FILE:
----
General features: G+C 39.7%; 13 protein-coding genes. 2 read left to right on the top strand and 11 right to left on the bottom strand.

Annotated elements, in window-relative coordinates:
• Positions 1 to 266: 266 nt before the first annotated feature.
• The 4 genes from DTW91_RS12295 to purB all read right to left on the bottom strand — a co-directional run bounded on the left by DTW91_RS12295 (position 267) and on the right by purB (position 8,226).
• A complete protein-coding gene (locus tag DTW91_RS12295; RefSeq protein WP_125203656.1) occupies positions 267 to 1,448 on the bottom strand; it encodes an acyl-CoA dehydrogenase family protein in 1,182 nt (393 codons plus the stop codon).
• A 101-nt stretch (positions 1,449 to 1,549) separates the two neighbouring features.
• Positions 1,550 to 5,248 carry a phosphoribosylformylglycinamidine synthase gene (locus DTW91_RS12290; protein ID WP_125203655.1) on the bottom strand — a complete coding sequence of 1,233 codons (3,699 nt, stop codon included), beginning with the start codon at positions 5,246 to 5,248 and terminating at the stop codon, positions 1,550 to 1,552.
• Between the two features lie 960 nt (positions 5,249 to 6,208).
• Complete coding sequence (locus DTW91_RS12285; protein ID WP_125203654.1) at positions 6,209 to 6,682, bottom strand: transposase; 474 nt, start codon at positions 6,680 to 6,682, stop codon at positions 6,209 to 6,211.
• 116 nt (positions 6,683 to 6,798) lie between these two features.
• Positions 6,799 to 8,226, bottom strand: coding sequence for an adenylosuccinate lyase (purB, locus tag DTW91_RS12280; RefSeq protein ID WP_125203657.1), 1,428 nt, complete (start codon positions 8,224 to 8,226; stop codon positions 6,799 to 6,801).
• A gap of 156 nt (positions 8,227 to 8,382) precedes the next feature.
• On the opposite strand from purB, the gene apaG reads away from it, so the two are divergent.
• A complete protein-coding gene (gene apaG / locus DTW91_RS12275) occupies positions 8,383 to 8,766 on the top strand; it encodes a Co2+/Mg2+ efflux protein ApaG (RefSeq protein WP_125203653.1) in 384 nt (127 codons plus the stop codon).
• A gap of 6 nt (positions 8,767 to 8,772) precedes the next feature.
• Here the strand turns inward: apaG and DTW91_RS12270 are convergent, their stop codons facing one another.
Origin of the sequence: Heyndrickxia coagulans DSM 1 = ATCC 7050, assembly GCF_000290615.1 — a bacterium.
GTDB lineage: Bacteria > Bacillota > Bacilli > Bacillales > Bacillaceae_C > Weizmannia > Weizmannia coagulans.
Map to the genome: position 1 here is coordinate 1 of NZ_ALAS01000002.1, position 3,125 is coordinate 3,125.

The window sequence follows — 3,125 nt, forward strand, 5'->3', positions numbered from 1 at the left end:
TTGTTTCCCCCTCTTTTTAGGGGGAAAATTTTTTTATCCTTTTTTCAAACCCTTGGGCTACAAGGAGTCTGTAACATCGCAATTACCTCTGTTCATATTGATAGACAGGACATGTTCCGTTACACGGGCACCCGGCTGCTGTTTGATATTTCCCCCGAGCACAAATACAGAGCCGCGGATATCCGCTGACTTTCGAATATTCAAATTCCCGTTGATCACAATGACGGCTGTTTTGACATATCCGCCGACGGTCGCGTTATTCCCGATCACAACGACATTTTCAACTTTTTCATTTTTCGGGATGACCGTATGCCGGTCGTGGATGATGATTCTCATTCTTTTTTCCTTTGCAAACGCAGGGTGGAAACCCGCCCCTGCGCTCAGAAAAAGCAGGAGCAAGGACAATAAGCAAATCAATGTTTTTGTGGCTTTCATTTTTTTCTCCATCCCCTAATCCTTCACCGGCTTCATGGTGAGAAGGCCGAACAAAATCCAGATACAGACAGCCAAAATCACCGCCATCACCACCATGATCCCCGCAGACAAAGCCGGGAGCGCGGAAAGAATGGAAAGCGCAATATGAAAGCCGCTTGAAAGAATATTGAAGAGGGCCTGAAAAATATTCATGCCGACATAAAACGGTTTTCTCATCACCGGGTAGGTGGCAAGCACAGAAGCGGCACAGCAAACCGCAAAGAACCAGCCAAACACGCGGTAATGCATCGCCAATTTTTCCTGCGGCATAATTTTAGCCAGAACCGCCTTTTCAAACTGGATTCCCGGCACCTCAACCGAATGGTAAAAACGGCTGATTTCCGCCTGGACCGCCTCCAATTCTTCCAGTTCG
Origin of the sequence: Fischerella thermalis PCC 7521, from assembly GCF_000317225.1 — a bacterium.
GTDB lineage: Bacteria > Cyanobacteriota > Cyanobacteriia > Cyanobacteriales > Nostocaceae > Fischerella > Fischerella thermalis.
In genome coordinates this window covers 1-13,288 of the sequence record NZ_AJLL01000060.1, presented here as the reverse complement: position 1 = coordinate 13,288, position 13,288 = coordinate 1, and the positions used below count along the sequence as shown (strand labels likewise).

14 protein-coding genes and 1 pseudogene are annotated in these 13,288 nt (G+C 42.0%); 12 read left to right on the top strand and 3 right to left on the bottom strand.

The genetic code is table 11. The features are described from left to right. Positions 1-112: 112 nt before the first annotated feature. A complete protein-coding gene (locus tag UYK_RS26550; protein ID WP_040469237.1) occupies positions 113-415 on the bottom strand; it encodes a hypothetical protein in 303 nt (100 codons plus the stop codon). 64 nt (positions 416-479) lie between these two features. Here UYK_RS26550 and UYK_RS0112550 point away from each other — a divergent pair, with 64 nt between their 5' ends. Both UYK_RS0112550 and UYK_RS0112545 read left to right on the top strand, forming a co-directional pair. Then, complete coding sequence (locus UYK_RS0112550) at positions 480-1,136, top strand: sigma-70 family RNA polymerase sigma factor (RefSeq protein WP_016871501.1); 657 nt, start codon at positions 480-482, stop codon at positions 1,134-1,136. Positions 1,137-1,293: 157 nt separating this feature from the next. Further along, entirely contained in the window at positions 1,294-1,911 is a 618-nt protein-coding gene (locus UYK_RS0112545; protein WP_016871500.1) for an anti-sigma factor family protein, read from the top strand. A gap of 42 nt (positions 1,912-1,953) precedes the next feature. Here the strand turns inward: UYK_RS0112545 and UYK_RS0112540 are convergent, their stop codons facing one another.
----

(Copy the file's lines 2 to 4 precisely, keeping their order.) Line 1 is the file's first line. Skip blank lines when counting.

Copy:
Annotated elements, in window-relative coordinates:
• Positions 1 to 266: 266 nt before the first annotated feature.
• The 4 genes from DTW91_RS12295 to purB all read right to left on the bottom strand — a co-directional run bounded on the left by DTW91_RS12295 (position 267) and on the right by purB (position 8,226).